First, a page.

Saturday, May 29, 2010

Don't Make Me "Boo-Blay" You!

Think back to the start of your teaching career and surely you can remember some "rookie moves."  What were yours?

My biggest flaw as a newbie was making threats as a form of classroom management without following through on them.  An example would be, "You're all going to stay in and miss recess if you don't stop talking."  But they all went out for recess because I would realize that it wasn't a fair consequence.

I knew this was something I needed to work on and I did.  

Which only meant that my flaw was that I would still make stupid threats and then think, "Damn, now I need to sit here with these kids during recess." But, at least I had mastered the important "if I say it, I mean it" thing.

Time has passed and classroom management is now my greatest strength as a teacher.  

However, once in a while we all regress.

And I did.

We're putting on a play in a few weeks.  It's basically Charlotte's Web, but with lots of cute twists.  Who doesn't love dancing farm animals?  One of the things that I've added in is a singing/dancing duet to Michael Buble's, "Just Haven't Met You Yet" (when Charlotte speaks to Wilbur in the darkness the night before they meet).  Cute, huh?

I burned a CD of our soundtrack and was playing it in the classroom while the kids illustrated their books.  That song came on.  The girls squealed in delight and the boys collectively groaned.  We've talked all year about when it's appropriate to share an opinion and when it is not.  We talk about respecting other people's likes even if they are different from your own. 

I gently reminded them of this.

But it continued.

Maybe it was the heat. (read over 90 degrees in the classroom)

Maybe it was the hunger. (read 3 minutes before lunch)

Maybe it was the time of year. (read "the natives are restless and summer vacation can't come soon enough).

But, I regressed right back into the first year teacher version of myself.  She was a dedicated gal who worked hard and meant well, but she had so much to learn.  

And I suddenly heard an irrational  threat spew from my mouth.

It was perhaps the craziest of all the irrational threats that I had ever bestowed upon a classroom.

"If anyone else makes a rude comment about the music that some people are obviously enjoying then...

(wait for it....)



I threatened to make a class of 8/9 year olds spend the only 15 minutes they get to themselves during the course of a school day sitting indoors listening to the jazzy vocal stylings on Mr. Michael Buble.

Luckily, I have perfected the "if I say it then I mean it" reputation so nobody dared to take the chance that my irrational claim would become their recess destiny.  Which is good because how the heck would I have explained that silly punishment to parents or administration?  I couldn't even justify it to myself seconds after I said it.

I wonder when my Teacher of the Year award will arrive?

Thursday, May 27, 2010

Turn Trash into Cash - YARD SALES!

Thrifty Thursday is all about saving money.  Today, I'm going to go one better.  I'm going to make you some money.  Surely, you've heard of a yard sale so I won't claim to have invented the idea, but I will share a couple of tips to help if you plan to have one.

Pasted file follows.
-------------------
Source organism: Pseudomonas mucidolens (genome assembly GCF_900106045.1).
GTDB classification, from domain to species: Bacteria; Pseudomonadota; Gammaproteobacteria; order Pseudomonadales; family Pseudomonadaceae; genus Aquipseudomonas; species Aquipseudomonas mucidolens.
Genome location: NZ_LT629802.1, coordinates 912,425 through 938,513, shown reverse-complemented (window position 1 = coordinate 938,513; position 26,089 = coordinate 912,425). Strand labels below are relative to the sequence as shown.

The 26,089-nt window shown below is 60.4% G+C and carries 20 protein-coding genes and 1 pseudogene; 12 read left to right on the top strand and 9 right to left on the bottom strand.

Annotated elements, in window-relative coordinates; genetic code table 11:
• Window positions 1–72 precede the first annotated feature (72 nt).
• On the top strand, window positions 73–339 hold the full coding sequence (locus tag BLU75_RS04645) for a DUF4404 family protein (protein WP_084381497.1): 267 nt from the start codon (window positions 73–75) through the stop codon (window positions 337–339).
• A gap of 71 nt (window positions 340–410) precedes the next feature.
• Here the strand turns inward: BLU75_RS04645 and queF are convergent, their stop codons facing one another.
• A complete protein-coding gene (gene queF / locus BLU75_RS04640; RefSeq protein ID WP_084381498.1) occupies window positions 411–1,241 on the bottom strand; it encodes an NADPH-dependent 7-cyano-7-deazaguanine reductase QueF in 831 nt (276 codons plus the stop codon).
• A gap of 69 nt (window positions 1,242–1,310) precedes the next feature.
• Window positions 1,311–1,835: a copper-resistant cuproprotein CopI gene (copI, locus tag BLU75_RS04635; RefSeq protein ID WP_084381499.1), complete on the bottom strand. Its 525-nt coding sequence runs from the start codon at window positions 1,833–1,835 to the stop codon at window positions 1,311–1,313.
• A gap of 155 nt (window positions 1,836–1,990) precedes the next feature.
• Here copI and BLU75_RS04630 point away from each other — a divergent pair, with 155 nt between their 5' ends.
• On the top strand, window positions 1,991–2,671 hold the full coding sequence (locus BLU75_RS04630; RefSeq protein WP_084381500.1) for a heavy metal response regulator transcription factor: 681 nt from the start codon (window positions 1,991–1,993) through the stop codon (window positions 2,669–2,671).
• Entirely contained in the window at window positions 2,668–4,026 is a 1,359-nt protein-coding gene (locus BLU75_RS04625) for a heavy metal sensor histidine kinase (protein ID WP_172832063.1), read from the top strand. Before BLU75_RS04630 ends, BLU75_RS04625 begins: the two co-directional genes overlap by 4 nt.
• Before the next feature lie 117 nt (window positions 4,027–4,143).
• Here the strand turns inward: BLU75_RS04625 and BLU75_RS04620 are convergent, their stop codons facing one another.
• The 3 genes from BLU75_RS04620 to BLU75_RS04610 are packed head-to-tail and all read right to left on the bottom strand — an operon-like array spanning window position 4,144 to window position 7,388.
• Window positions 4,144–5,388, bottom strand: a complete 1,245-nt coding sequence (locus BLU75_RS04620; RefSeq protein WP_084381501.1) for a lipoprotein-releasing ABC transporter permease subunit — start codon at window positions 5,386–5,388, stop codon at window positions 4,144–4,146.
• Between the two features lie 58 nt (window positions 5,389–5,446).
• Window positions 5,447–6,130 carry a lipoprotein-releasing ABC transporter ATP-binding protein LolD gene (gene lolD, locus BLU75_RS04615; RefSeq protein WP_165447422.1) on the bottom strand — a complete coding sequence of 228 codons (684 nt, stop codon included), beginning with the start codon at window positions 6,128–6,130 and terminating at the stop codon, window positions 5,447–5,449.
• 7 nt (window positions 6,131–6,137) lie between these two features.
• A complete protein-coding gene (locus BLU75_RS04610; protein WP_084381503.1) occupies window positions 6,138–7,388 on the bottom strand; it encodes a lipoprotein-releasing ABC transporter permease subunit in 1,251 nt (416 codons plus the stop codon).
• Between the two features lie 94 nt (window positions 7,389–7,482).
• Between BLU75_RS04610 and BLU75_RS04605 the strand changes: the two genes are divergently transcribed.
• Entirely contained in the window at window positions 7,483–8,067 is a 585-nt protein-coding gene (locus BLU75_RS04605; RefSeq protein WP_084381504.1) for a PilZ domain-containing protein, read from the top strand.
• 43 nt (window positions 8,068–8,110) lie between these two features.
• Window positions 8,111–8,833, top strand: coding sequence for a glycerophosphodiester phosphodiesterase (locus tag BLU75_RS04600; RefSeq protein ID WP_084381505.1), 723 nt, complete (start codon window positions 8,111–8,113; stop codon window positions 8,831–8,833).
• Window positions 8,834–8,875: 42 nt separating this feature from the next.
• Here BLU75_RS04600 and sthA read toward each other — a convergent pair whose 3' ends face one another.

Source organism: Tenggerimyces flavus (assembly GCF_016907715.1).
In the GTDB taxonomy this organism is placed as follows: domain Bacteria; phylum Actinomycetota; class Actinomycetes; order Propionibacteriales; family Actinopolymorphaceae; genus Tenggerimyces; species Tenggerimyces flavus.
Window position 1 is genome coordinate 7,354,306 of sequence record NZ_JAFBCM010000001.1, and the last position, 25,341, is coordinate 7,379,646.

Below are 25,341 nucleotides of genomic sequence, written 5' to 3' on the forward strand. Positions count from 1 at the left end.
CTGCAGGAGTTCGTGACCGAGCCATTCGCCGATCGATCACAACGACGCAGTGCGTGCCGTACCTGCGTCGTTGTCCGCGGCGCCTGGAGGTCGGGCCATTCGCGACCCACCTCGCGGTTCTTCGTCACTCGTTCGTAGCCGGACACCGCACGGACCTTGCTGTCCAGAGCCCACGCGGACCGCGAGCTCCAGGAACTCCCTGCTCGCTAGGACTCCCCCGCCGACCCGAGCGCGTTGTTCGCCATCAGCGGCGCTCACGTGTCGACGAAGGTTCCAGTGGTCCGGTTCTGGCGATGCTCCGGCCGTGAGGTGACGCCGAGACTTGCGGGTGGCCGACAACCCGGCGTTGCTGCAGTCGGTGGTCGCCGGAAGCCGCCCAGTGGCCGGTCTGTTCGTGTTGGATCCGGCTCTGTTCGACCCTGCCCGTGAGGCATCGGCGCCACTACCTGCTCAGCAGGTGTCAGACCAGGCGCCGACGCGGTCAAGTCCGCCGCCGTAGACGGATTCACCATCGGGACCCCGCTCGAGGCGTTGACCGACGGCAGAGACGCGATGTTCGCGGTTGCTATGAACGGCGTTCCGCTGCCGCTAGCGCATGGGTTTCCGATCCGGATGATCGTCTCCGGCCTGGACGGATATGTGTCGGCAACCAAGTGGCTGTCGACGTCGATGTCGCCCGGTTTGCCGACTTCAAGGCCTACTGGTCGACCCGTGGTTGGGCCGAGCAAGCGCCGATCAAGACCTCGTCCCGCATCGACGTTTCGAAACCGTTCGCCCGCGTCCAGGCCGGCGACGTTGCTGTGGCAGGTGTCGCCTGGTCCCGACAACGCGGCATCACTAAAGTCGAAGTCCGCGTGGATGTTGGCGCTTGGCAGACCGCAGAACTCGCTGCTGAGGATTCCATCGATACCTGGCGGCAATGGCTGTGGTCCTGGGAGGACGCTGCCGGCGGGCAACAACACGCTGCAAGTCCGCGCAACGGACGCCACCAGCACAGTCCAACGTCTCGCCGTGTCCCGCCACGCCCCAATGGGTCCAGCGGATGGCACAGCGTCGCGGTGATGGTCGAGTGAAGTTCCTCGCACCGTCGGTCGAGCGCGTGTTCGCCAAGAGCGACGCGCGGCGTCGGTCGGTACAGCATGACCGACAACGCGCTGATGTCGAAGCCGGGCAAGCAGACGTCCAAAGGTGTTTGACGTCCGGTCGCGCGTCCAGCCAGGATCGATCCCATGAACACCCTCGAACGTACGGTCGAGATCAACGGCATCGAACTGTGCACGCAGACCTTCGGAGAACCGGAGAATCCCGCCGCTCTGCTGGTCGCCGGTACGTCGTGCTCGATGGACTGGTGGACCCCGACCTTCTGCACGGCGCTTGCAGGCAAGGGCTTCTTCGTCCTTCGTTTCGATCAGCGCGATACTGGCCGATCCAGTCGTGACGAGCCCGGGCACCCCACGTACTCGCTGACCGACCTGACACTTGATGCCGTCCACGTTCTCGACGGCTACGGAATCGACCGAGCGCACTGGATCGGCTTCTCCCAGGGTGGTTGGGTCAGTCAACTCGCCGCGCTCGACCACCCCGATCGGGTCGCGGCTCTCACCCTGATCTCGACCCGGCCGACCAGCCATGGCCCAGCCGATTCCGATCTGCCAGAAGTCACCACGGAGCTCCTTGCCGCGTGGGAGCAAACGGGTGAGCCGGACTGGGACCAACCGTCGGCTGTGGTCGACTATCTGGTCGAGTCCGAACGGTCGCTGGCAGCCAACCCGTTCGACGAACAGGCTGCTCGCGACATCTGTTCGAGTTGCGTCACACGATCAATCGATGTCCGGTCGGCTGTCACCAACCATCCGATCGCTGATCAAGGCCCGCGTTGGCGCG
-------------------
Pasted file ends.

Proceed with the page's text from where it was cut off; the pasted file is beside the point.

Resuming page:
And you should plan to have one.

Because you know you've got clutter hanging around and since I've created a website titled, The Clutter-Free Classrom, I certainly can not endorse anything other than getting rid of the clutter in your classroom.

And basement.

And attic.

And any other nook or cranny where your clutter may be hiding.

Check out my site if you want some motivation and ideas for cleaning out your classroom.  Assuming you already have boxes of crap to unload, um....I mean treasures to pass on to others...the following contributed to the success of our yard sale last weekend.


I went in to the yard sale with the primary goal of getting rid of anything we don't use, want or need.  I was ruthless in the process.  I lead a pretty simple life and we don't appear to have a lot of excess belongings, but as you start opening cupboards and drawers you find there is quite a bit hidden away.  I was ruthless.  I converted my CDs to MP3s.  I pulled out any article of clothing that I hadn't worn in awhile.  I grabbed toys and games that were not being used.  

EVERYTHING had to go.

My secondary goal was to make a little cash.

Time is money and I didn't have the time to individually price everything.

Plus, I despise haggling with people in my driveway.  

So I devised a plan.  Well, it was more of a theory.  Actually, it was a bit of a social experiment.  

I created my very own "dollar store."  It's as simple as it sounds.  Everything was a dollar.

I know when I go to the dollar store I walk up and down the aisles tossing randomness into my cart because it "is only a dollar."  My hypothesis was that people wouldn't hesitate to buy my VHS copy of Cocktail if it was only $1.00.

It worked.

And as a bonus, only two people tried to negotiate prices.  Everyone else just came up and said, "I have __ items" and handed me the equivalent number in singles.

Go to, made a list of departments, and quickly printed signs using those departments (i.e. electronics, toys, health and beauty, etc).  

Staple each to a copy paper box and sort your items accordingly.  People buy more when they don't need to sort through randomness.

Craigslist is a great way to get the message out with little effort and zero cost.